Reports indicate that timeshare points, sold with the promise of rolling over to the following year if unused, actually expire and come with strict usage limitations. These include restrictions for specific Mexican timeshare resorts and dates or requiring transfer to Melia’s partners, like Melia Rewards or RCI.


Plus, despite promises of access to a broad selection of high-quality hotels comparable to Melia’s standards, timeshare owners find that securing stays at equivalent hotels through the RCI network demands far more points than initially promised.


Melia’s presence spans Mexico, with all-inclusive resorts in trending tourist destinations like Playa del Carmen, Cancun, and Cozumel. It also extends to international getaways, offering access to locations in the Caribbean, South America, and Europe. 


However, the reality for some customers, such as one account on Tripadvisor, contrasts sharply with Melia’s assurances. Promised up to five nights in European hotels via Melia Rewards, the actual conversion of the customer’s timeshare points fell short, at times sufficing for only a single night’s stay. 


Further exacerbating the situation, Melia’s pledge of an online tool for self-service vacation browsing and booking has not materialized, leaving customers to navigate their plans through time-consuming calls with customer service.


5. Villa Group

Many consumers on Better Business Bureau report that the Villa Group markets its timeshares with the promise of fee-free vacation bookings, yet customers have encountered the opposite. This is particularly true when using Interval International—a touted benefit of membership — that invariably incurs additional costs.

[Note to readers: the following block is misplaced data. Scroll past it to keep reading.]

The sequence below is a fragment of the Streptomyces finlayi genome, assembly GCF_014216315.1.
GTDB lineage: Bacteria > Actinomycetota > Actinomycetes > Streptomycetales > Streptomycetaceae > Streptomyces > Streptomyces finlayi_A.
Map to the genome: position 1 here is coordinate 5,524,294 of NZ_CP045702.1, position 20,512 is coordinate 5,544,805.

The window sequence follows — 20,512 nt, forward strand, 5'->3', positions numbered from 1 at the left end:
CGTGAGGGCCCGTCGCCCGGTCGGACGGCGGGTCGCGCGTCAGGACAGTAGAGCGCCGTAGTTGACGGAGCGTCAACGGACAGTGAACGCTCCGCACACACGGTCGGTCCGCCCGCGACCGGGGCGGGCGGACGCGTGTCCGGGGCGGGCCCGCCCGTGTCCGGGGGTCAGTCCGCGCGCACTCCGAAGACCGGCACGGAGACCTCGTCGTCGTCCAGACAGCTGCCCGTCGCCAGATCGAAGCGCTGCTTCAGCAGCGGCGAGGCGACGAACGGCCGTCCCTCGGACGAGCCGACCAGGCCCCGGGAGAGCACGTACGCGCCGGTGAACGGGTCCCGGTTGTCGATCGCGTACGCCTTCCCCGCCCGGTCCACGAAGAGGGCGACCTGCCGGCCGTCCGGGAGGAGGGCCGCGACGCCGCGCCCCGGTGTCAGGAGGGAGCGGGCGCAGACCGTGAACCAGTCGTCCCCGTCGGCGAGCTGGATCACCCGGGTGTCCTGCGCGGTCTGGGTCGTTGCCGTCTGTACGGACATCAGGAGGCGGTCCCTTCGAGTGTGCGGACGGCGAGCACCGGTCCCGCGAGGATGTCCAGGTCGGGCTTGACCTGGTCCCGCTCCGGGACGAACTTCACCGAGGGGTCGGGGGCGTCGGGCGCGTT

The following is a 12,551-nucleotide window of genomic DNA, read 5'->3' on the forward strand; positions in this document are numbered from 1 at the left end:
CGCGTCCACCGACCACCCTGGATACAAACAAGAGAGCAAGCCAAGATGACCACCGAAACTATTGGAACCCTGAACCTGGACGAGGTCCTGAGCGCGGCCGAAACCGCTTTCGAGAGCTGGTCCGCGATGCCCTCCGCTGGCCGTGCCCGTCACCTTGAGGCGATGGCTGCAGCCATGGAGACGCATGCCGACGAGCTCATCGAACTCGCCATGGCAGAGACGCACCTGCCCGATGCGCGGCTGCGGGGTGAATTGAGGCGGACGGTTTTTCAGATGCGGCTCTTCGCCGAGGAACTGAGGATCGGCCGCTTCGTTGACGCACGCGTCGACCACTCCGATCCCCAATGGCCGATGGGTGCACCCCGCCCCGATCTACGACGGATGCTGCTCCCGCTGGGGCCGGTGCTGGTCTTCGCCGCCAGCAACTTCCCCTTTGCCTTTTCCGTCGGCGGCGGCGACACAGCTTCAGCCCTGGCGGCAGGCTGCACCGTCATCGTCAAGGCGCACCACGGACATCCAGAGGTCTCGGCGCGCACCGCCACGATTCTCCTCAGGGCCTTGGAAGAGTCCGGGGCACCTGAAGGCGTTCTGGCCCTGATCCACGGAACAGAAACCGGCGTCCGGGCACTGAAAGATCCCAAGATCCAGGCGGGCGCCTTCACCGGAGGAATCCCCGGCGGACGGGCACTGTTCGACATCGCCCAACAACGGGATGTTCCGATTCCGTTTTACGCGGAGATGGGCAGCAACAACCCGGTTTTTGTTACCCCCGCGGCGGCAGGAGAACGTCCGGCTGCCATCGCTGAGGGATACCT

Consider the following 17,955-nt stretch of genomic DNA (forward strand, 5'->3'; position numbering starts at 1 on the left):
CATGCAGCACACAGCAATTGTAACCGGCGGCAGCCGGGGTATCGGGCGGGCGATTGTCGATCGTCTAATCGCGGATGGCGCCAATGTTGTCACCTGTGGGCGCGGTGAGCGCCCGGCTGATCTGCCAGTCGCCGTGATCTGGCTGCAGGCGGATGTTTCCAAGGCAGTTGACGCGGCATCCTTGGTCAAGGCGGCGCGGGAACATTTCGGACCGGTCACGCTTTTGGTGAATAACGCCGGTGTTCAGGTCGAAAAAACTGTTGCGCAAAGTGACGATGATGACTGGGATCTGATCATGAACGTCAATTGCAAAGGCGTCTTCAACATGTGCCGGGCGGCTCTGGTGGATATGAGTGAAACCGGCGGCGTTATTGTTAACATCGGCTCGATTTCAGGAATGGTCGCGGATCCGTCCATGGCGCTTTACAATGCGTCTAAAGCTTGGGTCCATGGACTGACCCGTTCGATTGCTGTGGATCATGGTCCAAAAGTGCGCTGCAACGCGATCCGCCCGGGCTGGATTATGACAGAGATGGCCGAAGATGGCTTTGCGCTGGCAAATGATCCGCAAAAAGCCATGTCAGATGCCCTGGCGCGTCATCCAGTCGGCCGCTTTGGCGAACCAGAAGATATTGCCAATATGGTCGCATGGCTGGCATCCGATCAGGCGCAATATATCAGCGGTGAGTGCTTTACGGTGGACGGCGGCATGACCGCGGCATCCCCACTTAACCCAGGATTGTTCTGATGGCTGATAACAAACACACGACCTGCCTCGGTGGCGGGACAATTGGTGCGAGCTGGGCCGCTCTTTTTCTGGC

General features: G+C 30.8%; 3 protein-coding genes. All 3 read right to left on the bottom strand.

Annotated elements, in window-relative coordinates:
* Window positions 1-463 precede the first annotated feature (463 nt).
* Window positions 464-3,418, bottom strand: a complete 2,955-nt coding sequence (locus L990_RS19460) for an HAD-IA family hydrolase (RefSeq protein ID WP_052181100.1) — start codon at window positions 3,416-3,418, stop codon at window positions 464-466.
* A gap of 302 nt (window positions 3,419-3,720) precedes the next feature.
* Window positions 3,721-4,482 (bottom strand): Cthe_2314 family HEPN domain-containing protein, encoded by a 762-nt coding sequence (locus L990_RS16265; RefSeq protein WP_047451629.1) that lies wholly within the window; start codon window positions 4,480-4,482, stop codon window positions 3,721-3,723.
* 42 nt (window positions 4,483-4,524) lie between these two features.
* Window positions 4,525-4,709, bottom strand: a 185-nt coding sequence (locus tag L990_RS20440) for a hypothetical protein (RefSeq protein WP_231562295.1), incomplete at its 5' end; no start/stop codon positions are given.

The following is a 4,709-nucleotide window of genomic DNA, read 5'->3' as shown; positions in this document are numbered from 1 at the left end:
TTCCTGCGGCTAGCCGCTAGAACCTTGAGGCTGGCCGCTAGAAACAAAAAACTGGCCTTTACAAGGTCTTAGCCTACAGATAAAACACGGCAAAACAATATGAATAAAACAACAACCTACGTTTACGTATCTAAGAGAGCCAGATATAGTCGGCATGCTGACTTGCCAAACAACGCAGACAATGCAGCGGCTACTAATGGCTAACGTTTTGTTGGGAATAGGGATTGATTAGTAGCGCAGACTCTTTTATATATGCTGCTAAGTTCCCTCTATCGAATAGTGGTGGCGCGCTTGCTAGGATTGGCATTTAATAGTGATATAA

The scams don’t stop there. Finding available bookings through Villa Group often feels like searching for a needle in a haystack, and when you do manage to find something, advance fees surface, undermining the promised advantages of timeshare ownership. This pattern of hidden costs and elusive availability reveals that the enticing offers of upgrades and exclusive benefits are merely strategies to further profit from clients, unbeknownst to them.


Understanding the Legal Landscape of Mexico Timeshares

If you’re considering exiting your timeshare contract in Mexico, understand that as a U.S. citizen investing in a timeshare, you engage in a legal arrangement markedly different from fractional real estate purchases in your own country. 


A crucial aspect of this arrangement is that you are not subject to foreclosure for your timeshare. But this doesn’t mean there are no consequences for missing payments. Mexican timeshare resorts will aggressively chase down unpaid bills, which can badly hurt your credit score for a long time.


Mexican timeshares have a five-day cancellation window for timeshare contracts. But since achieving a successful timeshare rescission can be difficult due to language barriers and resorts’ non-compliance, seeking professional guidance is highly advisable. While Mexico‘s consumer protection agency offers limited assistance, the complexities of securing refunds or legal victories can be daunting due to the agency’s limited authority.


Instead, work with Centerstone Group, a U.S.-based company that specializes in timeshare exit strategies and has experience navigating the Mexican timeshare legal system. We have a 100% success rate to date.


Be Careful When It Comes to Mexico Timeshare Resorts 

City of Guanajuato in Mexico

Companies like Vidanta, Royal Resorts, El Cid, Melia, and the Villa Group have attracted criticism for their timeshare practices, often leaving consumers feeling deceived and trapped in unwanted contracts. The frustration only grows when owners face hidden fees, limited booking options, and denied benefits. 


The alluring promises of oceanfront rooms, pristine white sand beaches, and Pacific snorkeling adventures frequently end in disappointment, as owners face the stark reality of being misled by timeshare fraudsters. This serves as a warning to potential buyers. But what if you’ve already signed a contract?


To successfully escape a Mexican timeshare, it’s essential to grasp the local consumer protection laws and learn the effective way to navigate the Mexican timeshare legal process. Given the complexities involved, securing expert guidance is imperative.


Fortunately, Centerstone Group can help. With a 4.76-out-of-5 stars and an A+ rating with the Better Business Bureau, Centerstone Group possesses proven expertise working in the Mexican legal timeshare system. We can offer invaluable support to timeshare owners looking to liberate themselves from a Mexico timeshare.


Contact us today for a free consultation.